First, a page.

Social distancing and your puppy

Reward your puppy for watching the world go by with a a treat or praise.

Since my last blog, the scares about our pets potentially carrying Covid 19 have vastly reduced the opportunities to socialise our puppies with strangers in the traditional way. Many people will not want to interact with a puppy even if we maintain our own social distance. So we have to be a little bit more inventive.

In addition to the suggestions made previously, teach them to sit and wait as people maintain their social distance and pass by. In this way we can teach puppies to sit to greet strangers more easily when restrictions relax. Look for signs that your puppy may be nervous such as, hanging back, lip licking, yawning, scratching. If so move a little further away and sprinkle several, small, very tasty treats on the floor for your puppy to sniff and find.

Whichever technique we use we are teaching puppies that people approaching mean good things are coming from us. As pups mature they naturally become more fearful of new things in their world and we can counteract that by making sure they have lots of positive experiences when they are very young. For ideas of activities to help your puppy, see my previous blog Covid 19 and puppy socialisation.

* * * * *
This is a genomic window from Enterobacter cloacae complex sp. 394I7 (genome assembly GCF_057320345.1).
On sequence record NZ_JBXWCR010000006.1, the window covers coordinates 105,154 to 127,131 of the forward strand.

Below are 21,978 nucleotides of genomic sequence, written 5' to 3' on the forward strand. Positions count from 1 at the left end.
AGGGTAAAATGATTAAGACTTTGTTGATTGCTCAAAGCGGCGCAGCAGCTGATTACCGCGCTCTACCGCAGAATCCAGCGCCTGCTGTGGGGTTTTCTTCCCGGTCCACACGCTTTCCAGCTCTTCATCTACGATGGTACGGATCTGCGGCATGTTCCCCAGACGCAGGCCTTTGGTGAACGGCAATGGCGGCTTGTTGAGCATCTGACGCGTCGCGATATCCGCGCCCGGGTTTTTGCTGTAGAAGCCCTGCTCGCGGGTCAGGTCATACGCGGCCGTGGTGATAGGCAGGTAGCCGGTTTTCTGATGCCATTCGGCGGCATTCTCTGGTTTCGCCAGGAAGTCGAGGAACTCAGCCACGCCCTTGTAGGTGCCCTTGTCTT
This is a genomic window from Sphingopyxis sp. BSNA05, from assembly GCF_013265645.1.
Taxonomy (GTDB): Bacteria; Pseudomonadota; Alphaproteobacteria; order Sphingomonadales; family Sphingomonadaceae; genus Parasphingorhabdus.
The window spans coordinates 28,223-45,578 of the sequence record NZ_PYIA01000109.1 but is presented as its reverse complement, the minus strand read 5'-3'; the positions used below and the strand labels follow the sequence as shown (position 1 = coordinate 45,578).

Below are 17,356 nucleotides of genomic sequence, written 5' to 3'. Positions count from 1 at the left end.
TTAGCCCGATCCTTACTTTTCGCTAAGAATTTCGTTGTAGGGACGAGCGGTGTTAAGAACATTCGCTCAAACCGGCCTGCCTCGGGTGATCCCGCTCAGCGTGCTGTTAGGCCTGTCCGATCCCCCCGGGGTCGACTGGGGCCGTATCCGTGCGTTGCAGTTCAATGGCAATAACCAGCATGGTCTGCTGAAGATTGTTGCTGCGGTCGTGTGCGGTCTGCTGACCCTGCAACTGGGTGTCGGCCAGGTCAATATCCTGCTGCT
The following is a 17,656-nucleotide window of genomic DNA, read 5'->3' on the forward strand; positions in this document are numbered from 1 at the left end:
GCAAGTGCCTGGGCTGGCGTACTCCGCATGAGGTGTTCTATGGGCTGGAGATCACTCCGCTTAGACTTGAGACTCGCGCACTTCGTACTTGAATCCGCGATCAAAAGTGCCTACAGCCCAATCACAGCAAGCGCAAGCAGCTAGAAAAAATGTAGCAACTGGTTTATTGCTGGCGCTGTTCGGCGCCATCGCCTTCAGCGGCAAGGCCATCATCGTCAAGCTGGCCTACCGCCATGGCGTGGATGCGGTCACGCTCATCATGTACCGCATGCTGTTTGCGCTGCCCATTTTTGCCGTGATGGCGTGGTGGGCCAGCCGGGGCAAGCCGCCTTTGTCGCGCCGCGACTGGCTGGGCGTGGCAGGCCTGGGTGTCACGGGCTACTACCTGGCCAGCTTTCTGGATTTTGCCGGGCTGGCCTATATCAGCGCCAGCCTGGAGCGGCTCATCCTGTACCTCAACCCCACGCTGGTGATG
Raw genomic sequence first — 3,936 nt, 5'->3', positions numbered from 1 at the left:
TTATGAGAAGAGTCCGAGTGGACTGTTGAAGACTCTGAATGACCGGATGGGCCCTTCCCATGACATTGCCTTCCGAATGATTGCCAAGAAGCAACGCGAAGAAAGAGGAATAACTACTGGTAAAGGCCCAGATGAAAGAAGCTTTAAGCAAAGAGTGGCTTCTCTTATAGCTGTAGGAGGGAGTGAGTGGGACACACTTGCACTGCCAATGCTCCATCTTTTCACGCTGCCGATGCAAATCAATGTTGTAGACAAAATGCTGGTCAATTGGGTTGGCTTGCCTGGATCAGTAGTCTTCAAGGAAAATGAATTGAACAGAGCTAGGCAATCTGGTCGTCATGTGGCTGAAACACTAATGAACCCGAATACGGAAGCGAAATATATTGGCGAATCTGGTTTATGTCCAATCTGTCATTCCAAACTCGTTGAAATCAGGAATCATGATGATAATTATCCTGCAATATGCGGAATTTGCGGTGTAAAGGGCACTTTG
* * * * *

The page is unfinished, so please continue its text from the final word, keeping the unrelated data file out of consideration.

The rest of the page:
Covid 19 and puppy socialisation

We all know that puppies need to get out and about to learn about the world.

We all want our puppy to grow into a friendly, confident dog

The current restrictions on social distancing are making this more difficult but not impossible

It is vital to give our puppies as much appropriate socialisation as we can in these early months

Here are a few ideas to get you going:

  • Your puppy needs to learn about their new home and to trust their new family through gentle encouragement, handling and play
  • A houseline attached to your puppy’s collar can help you manage them easily when necessary. You can use it to prevent jumping up, chasing the cat, etc so you can reward them for doing the right thing
  • Your puppy doesn’t have to be vaccinated to go for ‘walks’, carry them along the street, take short car trips to new places where they can sit on your lap, watch the world go by and have some snacks
  • As your puppy becomes more confident, introduce changes in your appearance and new things at home using, for example, hats, rucksack, mask, wig, umbrella and so on. Give them safe packaging to explore and play with, put some of their food in as encouragment
  • When your puppy is able to walk away from home you can use the houseline or a 2m Double Ended lead (e.g. HaltiĀ®)to allow them a 3 second meeting with any safe dog you meet (if they want to) while maintaining social distancing recommendations. Make sure you reward them well for coming away with you
  • Let your puppy interact with as many people as possible using equipment which will allow you to maintain social distance. Some may be nervous of this, in which case sprinkle a few treats on the floor for your pup to find and eat as the person passes by